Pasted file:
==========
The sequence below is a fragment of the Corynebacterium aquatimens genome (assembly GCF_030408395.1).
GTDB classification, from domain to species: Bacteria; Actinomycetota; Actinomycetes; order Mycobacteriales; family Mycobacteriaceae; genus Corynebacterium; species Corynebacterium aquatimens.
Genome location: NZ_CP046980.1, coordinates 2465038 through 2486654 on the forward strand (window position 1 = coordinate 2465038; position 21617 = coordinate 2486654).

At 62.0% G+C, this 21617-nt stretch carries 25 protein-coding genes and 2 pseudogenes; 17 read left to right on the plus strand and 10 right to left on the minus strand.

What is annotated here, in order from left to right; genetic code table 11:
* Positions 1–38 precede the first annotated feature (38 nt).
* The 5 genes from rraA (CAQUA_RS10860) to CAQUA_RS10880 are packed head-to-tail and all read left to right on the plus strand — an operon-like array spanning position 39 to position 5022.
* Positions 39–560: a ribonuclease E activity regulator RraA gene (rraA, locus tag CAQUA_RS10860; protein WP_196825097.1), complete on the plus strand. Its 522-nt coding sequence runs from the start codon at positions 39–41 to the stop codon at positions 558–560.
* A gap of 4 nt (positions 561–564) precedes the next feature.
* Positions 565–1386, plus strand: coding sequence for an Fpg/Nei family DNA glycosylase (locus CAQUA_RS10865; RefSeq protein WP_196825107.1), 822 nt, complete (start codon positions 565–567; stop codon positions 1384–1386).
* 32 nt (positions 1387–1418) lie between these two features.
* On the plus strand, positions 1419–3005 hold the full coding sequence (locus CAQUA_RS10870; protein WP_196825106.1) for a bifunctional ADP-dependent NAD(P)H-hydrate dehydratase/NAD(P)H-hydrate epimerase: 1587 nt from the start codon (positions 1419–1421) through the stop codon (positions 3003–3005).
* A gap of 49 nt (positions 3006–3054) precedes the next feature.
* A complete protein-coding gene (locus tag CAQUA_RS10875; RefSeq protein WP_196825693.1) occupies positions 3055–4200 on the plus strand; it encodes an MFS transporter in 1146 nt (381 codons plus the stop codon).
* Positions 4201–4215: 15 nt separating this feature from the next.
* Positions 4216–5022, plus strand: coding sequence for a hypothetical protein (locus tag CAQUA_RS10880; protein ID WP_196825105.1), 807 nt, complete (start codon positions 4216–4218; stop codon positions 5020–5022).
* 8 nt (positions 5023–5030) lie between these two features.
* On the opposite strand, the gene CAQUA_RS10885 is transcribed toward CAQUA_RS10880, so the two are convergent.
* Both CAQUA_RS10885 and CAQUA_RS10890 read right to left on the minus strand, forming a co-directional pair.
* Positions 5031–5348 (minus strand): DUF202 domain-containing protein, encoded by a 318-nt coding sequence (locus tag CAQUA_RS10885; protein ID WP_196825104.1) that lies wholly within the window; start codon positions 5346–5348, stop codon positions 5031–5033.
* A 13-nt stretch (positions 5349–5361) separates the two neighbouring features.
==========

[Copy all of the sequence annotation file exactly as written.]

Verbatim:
The sequence below is a fragment of the Corynebacterium aquatimens genome (assembly GCF_030408395.1).
GTDB classification, from domain to species: Bacteria; Actinomycetota; Actinomycetes; order Mycobacteriales; family Mycobacteriaceae; genus Corynebacterium; species Corynebacterium aquatimens.
Genome location: NZ_CP046980.1, coordinates 2465038 through 2486654 on the forward strand (window position 1 = coordinate 2465038; position 21617 = coordinate 2486654).

At 62.0% G+C, this 21617-nt stretch carries 25 protein-coding genes and 2 pseudogenes; 17 read left to right on the plus strand and 10 right to left on the minus strand.

What is annotated here, in order from left to right; genetic code table 11:
* Positions 1–38 precede the first annotated feature (38 nt).
* The 5 genes from rraA (CAQUA_RS10860) to CAQUA_RS10880 are packed head-to-tail and all read left to right on the plus strand — an operon-like array spanning position 39 to position 5022.
* Positions 39–560: a ribonuclease E activity regulator RraA gene (rraA, locus tag CAQUA_RS10860; protein WP_196825097.1), complete on the plus strand. Its 522-nt coding sequence runs from the start codon at positions 39–41 to the stop codon at positions 558–560.
* A gap of 4 nt (positions 561–564) precedes the next feature.
* Positions 565–1386, plus strand: coding sequence for an Fpg/Nei family DNA glycosylase (locus CAQUA_RS10865; RefSeq protein WP_196825107.1), 822 nt, complete (start codon positions 565–567; stop codon positions 1384–1386).
* 32 nt (positions 1387–1418) lie between these two features.
* On the plus strand, positions 1419–3005 hold the full coding sequence (locus CAQUA_RS10870; protein WP_196825106.1) for a bifunctional ADP-dependent NAD(P)H-hydrate dehydratase/NAD(P)H-hydrate epimerase: 1587 nt from the start codon (positions 1419–1421) through the stop codon (positions 3003–3005).
* A gap of 49 nt (positions 3006–3054) precedes the next feature.
* A complete protein-coding gene (locus tag CAQUA_RS10875; RefSeq protein WP_196825693.1) occupies positions 3055–4200 on the plus strand; it encodes an MFS transporter in 1146 nt (381 codons plus the stop codon).
* Positions 4201–4215: 15 nt separating this feature from the next.
* Positions 4216–5022, plus strand: coding sequence for a hypothetical protein (locus tag CAQUA_RS10880; protein ID WP_196825105.1), 807 nt, complete (start codon positions 4216–4218; stop codon positions 5020–5022).
* 8 nt (positions 5023–5030) lie between these two features.
* On the opposite strand, the gene CAQUA_RS10885 is transcribed toward CAQUA_RS10880, so the two are convergent.
* Both CAQUA_RS10885 and CAQUA_RS10890 read right to left on the minus strand, forming a co-directional pair.
* Positions 5031–5348 (minus strand): DUF202 domain-containing protein, encoded by a 318-nt coding sequence (locus tag CAQUA_RS10885; protein ID WP_196825104.1) that lies wholly within the window; start codon positions 5346–5348, stop codon positions 5031–5033.
* A 13-nt stretch (positions 5349–5361) separates the two neighbouring features.